Maggie’s, the charity which provides practical, emotional and social support for people with cancer, has applied for planning permission for a new Maggie’s Centre in the grounds of The Christie in Manchester. The Centre is designed by world-renowned architects, Foster + Partners.
Working in partnership with The Christie - a global leader in cancer treatment and research - the new Maggie’s Centre will provide free practical, emotional and social support for anyone living with cancer as well as their family and friends. The Centre will significantly enhance the cancer support already offered at The Christie to include Maggie’s evidence-based core programme of support delivered in an uplifting non-clinical environment, as well as a comprehensive service of complementary therapies. The new Centre is due to open in 2016.
Maggie’s Chief Executive, Laura Lee said, “We are delighted that Lord Norman Foster is designing the Maggie’s Centre at The Christie. Great architecture is vital to the care Maggie’s offers, creating environments that are both calm and uplifting. The application for planning permission brings us one step closer to the Centre becoming a reality and being able to offer the highest quality cancer support to the people of the North West.”
Deputy chief operating officer at The Christie, Dr Stephanie Jenkins, said; “This is an exciting step forward in a development which would make a huge difference to our patients and their families. A Maggie’s Centre would significantly enhance the cancer care and support already offered at The Christie, giving our patients access to a wider range of therapies and support. We look forward to the outcome of the planning application.”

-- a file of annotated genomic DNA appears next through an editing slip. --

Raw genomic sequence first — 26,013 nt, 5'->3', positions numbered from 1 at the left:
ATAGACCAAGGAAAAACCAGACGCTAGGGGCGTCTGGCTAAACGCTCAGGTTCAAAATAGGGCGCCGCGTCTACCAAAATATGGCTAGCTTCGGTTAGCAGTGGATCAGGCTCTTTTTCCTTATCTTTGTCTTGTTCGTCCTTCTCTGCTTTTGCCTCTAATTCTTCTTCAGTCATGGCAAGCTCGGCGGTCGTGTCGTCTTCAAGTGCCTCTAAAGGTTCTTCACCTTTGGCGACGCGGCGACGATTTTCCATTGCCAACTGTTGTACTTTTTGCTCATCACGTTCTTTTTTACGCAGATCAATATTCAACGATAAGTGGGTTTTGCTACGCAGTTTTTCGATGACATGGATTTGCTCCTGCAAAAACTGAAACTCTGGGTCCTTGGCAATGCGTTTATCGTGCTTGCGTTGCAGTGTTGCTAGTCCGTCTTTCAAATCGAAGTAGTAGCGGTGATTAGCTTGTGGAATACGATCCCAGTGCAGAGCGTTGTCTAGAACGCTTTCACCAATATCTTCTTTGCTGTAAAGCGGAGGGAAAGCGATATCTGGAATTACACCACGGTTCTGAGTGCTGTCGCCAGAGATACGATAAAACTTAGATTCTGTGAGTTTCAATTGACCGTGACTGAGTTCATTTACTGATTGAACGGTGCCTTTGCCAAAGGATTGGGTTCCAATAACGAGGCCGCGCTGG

As one of the leading architects of his generation, Lord Norman Foster’s works include an international portfolio of famous buildings including 30 St Mary Axe – otherwise known as “The Gherkin”, Hong Kong International Airport and Hearst Tower in New York. The design of the new Maggie’s Centre at The Christie is particularly personal to him as he was both born in Manchester and has had first-hand experience of the distress of a cancer diagnosis.